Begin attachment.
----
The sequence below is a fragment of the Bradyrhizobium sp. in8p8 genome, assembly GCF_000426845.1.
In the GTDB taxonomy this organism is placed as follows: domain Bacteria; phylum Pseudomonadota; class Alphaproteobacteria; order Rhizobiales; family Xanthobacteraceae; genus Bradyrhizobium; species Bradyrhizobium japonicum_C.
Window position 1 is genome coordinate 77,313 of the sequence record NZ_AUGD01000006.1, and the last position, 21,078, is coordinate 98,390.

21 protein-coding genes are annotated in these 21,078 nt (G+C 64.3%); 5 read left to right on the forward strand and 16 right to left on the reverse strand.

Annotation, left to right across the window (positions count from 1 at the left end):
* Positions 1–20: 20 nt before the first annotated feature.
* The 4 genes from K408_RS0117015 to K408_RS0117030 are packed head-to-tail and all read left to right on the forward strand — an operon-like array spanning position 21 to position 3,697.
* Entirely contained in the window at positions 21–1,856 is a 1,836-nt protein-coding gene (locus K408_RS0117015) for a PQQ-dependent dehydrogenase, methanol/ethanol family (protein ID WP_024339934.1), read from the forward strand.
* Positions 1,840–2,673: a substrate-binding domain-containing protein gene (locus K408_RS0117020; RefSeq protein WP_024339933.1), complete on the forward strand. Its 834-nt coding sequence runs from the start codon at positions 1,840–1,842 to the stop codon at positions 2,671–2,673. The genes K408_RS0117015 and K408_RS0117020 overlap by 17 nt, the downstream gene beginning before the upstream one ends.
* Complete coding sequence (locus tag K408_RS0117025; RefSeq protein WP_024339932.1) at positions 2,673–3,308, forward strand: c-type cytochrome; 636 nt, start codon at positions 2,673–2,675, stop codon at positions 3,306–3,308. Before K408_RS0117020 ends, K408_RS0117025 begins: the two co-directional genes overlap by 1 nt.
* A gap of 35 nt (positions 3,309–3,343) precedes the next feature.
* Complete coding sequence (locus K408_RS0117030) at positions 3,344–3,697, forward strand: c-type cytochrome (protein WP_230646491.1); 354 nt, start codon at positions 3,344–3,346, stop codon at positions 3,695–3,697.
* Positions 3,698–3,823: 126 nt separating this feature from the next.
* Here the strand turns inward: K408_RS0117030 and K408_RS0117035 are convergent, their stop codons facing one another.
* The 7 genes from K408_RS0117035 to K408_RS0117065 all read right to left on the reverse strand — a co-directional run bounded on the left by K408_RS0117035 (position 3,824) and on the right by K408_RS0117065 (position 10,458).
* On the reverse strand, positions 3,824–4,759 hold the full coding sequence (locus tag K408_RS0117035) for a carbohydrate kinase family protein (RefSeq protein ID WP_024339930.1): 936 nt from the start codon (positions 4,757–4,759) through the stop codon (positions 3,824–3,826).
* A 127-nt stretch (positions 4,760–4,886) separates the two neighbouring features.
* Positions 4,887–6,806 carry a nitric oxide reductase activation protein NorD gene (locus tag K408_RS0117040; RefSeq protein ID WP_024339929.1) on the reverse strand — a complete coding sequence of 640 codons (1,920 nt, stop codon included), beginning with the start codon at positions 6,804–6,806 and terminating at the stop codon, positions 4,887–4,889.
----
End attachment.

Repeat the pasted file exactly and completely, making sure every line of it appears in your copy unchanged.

The sequence below is a fragment of the Bradyrhizobium sp. in8p8 genome, assembly GCF_000426845.1.
In the GTDB taxonomy this organism is placed as follows: domain Bacteria; phylum Pseudomonadota; class Alphaproteobacteria; order Rhizobiales; family Xanthobacteraceae; genus Bradyrhizobium; species Bradyrhizobium japonicum_C.
Window position 1 is genome coordinate 77,313 of the sequence record NZ_AUGD01000006.1, and the last position, 21,078, is coordinate 98,390.

21 protein-coding genes are annotated in these 21,078 nt (G+C 64.3%); 5 read left to right on the forward strand and 16 right to left on the reverse strand.

Annotation, left to right across the window (positions count from 1 at the left end):
* Positions 1–20: 20 nt before the first annotated feature.
* The 4 genes from K408_RS0117015 to K408_RS0117030 are packed head-to-tail and all read left to right on the forward strand — an operon-like array spanning position 21 to position 3,697.
* Entirely contained in the window at positions 21–1,856 is a 1,836-nt protein-coding gene (locus K408_RS0117015) for a PQQ-dependent dehydrogenase, methanol/ethanol family (protein ID WP_024339934.1), read from the forward strand.
* Positions 1,840–2,673: a substrate-binding domain-containing protein gene (locus K408_RS0117020; RefSeq protein WP_024339933.1), complete on the forward strand. Its 834-nt coding sequence runs from the start codon at positions 1,840–1,842 to the stop codon at positions 2,671–2,673. The genes K408_RS0117015 and K408_RS0117020 overlap by 17 nt, the downstream gene beginning before the upstream one ends.
* Complete coding sequence (locus tag K408_RS0117025; RefSeq protein WP_024339932.1) at positions 2,673–3,308, forward strand: c-type cytochrome; 636 nt, start codon at positions 2,673–2,675, stop codon at positions 3,306–3,308. Before K408_RS0117020 ends, K408_RS0117025 begins: the two co-directional genes overlap by 1 nt.
* A gap of 35 nt (positions 3,309–3,343) precedes the next feature.
* Complete coding sequence (locus K408_RS0117030) at positions 3,344–3,697, forward strand: c-type cytochrome (protein WP_230646491.1); 354 nt, start codon at positions 3,344–3,346, stop codon at positions 3,695–3,697.
* Positions 3,698–3,823: 126 nt separating this feature from the next.
* Here the strand turns inward: K408_RS0117030 and K408_RS0117035 are convergent, their stop codons facing one another.
* The 7 genes from K408_RS0117035 to K408_RS0117065 all read right to left on the reverse strand — a co-directional run bounded on the left by K408_RS0117035 (position 3,824) and on the right by K408_RS0117065 (position 10,458).
* On the reverse strand, positions 3,824–4,759 hold the full coding sequence (locus tag K408_RS0117035) for a carbohydrate kinase family protein (RefSeq protein ID WP_024339930.1): 936 nt from the start codon (positions 4,757–4,759) through the stop codon (positions 3,824–3,826).
* A 127-nt stretch (positions 4,760–4,886) separates the two neighbouring features.
* Positions 4,887–6,806 carry a nitric oxide reductase activation protein NorD gene (locus tag K408_RS0117040; RefSeq protein ID WP_024339929.1) on the reverse strand — a complete coding sequence of 640 codons (1,920 nt, stop codon included), beginning with the start codon at positions 6,804–6,806 and terminating at the stop codon, positions 4,887–4,889.